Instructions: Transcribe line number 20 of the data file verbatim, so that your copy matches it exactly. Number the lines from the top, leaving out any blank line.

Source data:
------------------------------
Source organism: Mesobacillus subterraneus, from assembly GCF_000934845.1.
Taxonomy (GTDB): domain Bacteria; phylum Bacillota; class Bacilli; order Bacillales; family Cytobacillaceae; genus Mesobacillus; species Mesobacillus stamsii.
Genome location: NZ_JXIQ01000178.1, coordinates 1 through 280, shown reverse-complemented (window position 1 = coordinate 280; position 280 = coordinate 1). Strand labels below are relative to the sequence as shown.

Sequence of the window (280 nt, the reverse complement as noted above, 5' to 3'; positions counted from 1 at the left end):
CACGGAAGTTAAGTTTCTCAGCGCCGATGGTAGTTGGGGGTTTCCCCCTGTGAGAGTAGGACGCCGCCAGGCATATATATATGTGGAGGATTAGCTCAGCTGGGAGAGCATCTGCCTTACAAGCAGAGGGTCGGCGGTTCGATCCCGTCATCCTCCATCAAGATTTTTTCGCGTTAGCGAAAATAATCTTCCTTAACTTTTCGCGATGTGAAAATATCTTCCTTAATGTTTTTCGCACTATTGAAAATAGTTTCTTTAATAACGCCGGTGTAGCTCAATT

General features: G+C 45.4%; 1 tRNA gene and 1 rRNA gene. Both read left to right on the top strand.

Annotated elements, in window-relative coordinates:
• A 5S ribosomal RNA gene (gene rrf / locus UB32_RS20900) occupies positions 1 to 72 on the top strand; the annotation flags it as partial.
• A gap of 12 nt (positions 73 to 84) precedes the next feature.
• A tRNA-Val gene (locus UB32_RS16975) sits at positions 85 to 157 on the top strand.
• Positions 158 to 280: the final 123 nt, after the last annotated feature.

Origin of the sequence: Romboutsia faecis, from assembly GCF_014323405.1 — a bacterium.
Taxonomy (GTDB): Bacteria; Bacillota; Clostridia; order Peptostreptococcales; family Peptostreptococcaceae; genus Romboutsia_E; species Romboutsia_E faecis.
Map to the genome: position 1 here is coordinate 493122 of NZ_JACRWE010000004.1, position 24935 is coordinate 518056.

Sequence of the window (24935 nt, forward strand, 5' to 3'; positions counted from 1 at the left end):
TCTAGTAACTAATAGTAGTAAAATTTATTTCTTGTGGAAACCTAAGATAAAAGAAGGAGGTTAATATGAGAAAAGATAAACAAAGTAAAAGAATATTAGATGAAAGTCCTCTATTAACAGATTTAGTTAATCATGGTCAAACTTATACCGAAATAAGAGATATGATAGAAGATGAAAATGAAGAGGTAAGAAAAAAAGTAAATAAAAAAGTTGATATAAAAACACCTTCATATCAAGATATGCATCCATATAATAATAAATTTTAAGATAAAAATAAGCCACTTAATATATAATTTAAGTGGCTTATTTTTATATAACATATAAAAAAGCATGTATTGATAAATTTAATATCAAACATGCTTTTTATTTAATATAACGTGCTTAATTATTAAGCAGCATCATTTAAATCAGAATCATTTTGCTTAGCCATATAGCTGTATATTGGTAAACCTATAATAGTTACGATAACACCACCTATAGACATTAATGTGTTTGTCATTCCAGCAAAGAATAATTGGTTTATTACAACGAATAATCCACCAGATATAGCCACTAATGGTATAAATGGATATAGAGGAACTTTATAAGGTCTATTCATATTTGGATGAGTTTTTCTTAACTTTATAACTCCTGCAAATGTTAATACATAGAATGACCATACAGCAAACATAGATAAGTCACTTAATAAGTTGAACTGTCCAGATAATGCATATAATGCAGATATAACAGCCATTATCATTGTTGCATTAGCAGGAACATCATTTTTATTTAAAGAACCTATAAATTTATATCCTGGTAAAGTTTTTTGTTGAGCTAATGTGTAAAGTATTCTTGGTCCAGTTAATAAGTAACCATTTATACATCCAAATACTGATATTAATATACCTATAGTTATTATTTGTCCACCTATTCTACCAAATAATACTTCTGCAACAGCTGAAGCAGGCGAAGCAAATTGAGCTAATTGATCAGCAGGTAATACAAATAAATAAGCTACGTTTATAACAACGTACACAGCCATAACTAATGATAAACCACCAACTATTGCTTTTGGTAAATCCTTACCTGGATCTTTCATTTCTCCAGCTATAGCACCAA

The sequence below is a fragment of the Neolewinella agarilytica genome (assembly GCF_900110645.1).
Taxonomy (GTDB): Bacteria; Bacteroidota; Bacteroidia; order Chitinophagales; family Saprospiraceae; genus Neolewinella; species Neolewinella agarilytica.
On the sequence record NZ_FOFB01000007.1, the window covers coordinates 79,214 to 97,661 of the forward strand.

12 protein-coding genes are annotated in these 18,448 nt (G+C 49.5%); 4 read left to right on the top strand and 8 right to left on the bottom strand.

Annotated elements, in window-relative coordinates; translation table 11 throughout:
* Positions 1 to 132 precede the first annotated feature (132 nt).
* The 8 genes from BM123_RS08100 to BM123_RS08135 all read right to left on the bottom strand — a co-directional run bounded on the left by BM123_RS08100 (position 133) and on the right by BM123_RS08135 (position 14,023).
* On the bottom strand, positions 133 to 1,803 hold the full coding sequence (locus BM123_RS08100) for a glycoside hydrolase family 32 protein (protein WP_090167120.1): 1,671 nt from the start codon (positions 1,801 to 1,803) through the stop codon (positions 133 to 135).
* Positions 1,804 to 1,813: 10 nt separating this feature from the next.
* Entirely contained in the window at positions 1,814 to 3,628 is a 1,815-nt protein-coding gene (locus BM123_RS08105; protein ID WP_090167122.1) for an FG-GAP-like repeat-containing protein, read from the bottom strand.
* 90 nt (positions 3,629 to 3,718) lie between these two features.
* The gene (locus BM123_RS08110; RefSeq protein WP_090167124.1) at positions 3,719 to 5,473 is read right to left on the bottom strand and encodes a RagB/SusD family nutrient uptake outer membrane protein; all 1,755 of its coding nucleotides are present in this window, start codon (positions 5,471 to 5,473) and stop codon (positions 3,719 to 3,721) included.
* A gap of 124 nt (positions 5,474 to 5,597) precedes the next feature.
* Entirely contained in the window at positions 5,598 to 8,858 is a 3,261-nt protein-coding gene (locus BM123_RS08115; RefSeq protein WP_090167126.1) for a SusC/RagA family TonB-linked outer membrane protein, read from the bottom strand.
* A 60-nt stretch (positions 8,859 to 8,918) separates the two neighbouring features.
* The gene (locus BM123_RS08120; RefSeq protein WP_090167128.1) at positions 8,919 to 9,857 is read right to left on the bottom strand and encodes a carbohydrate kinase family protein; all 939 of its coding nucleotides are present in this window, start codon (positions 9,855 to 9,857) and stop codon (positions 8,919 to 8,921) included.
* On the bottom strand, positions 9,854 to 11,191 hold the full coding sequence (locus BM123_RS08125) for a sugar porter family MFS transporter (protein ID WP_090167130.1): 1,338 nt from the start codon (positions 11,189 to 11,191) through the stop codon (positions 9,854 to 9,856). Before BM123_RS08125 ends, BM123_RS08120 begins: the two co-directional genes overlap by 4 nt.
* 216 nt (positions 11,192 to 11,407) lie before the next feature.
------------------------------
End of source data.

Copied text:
12 protein-coding genes are annotated in these 18,448 nt (G+C 49.5%); 4 read left to right on the top strand and 8 right to left on the bottom strand.